We once thought a child's education started in kindergarten — but that could be years too late. Hosted by Reba McEntire, Toddling Toward Reading looks at what it takes to give our preschoolers the early literacy skills they need to become successful readers. With stories from communities across the U.S., you'll meet the dedicated parents, teachers, and researchers who are discovering how to give our children the best start to becoming lifelong learners. You'll also have the chance to visit children's book author and illustrator Sandra Boynton at her colorful farmhouse studio, where she creates all those delightful animal characters.
When you walk into a high-quality pre-K classroom you see learning everywhere. Learn what elements are critical to providing the sense of purpose, organization, and energy that creates the best results for children.
Go to pre-K article >
Try this 10-minute screening tool, designed for four-year-olds, to find out if they are on track for learning how to read. For more information about the Get Ready to Read (GRTR) program, visit the GRTR website.
Go to screening tool >
Hispanic culture revolves around the family, with a rich tradition of music, dance, and storytelling. Celebrate Hispanic Heritage Month from September 15 to October 15 with these games, activities, and book lists from our bilingual sister site, Colorín Colorado.
Go Hispanic Heritage Month resources >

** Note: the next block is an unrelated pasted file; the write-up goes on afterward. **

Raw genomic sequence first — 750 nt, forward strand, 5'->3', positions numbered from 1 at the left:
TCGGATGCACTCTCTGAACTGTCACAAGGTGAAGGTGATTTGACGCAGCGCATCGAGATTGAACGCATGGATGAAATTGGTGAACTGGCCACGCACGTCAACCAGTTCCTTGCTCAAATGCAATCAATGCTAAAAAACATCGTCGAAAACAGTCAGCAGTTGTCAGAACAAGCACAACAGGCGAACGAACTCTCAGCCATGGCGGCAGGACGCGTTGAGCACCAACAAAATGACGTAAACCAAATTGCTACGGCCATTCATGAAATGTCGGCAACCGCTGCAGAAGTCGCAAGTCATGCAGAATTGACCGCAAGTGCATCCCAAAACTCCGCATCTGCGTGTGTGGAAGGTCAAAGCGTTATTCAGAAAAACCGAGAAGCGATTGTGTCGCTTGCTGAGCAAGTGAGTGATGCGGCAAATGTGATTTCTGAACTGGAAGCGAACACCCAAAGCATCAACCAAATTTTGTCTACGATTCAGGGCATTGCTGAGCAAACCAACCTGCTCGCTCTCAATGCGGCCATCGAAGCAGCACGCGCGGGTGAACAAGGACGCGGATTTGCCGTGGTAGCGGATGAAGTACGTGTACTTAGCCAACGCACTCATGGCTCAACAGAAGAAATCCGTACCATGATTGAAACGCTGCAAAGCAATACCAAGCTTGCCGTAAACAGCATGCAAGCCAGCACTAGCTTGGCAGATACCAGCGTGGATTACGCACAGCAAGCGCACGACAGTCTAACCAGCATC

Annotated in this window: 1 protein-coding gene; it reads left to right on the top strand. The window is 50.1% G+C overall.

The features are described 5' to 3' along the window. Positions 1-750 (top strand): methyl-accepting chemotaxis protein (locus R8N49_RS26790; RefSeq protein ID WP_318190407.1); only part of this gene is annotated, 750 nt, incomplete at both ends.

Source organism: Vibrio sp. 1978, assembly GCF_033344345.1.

Browse our carefully chosen list of Latino and Spanish-language books, including Del ombligo de la luna y otros poemas de verano, a collection of beautiful bilingual poetry from Francisco Alarcon.
Go to Latino and Spanish-language book list >
We're proud to announce that the Reading Rockets website has received a 2008 Parents Choice Silver Honor Award, recognizing the site's breadth, wealth of multimedia content, and dedication "to providing adults with information to help children learn to read."
Go to Parents Choice awards page >
"Spectacularful ideas are always sproinging up in my brain." So says Clementine, an imaginative and high-energy third-grader girl who is always being told to "pay attention!" Get to know Clementine, Max (the smartest boy in math class), Jenny Sue (the girl with the traveling eye), and the other memorable and very real kids in these sensitive but unsentimental stories.
Go to book list >
Rhyme and alliteration ("waddle, wade, geese parade"). Colorful verbs and vibrant illustrations cut from homemade paper. These are the distinctive qualities of Denise Fleming's award-winning picture books for very young children. Learn about Fleming's intriguing papermaking process and her careful attention to language and action words. Fleming hopes that readers will act out her books: "Picture books are like small plays," she says.
Help Jumpstart break the world record for the largest shared reading experience! Jumpstart is encouraging families and schools around the globe to read Corduroy on October 2. Visit their website to register and be prepared to record the number of students who listened to Corduroy on October 2. By attempting to break last year's record of 258,000 readers, Jumpstart's Read for the Record brings national attention to the importance of Jumpstart's work in preparing children to read at an early age.
Go to Read for the Record website >
What reading programs have been proven to help students in grades 2-5 succeed? The Best Evidence Encyclopedia released a report summarizing their findings. They reviewed core reading textbooks, computer-assisted instruction, and methods such as cooperative learning and classroom management programs. Programs are rated with "moderate evidence," "limited evidence," and "insufficient evidence."
Go to educator's summary >
Go to full report >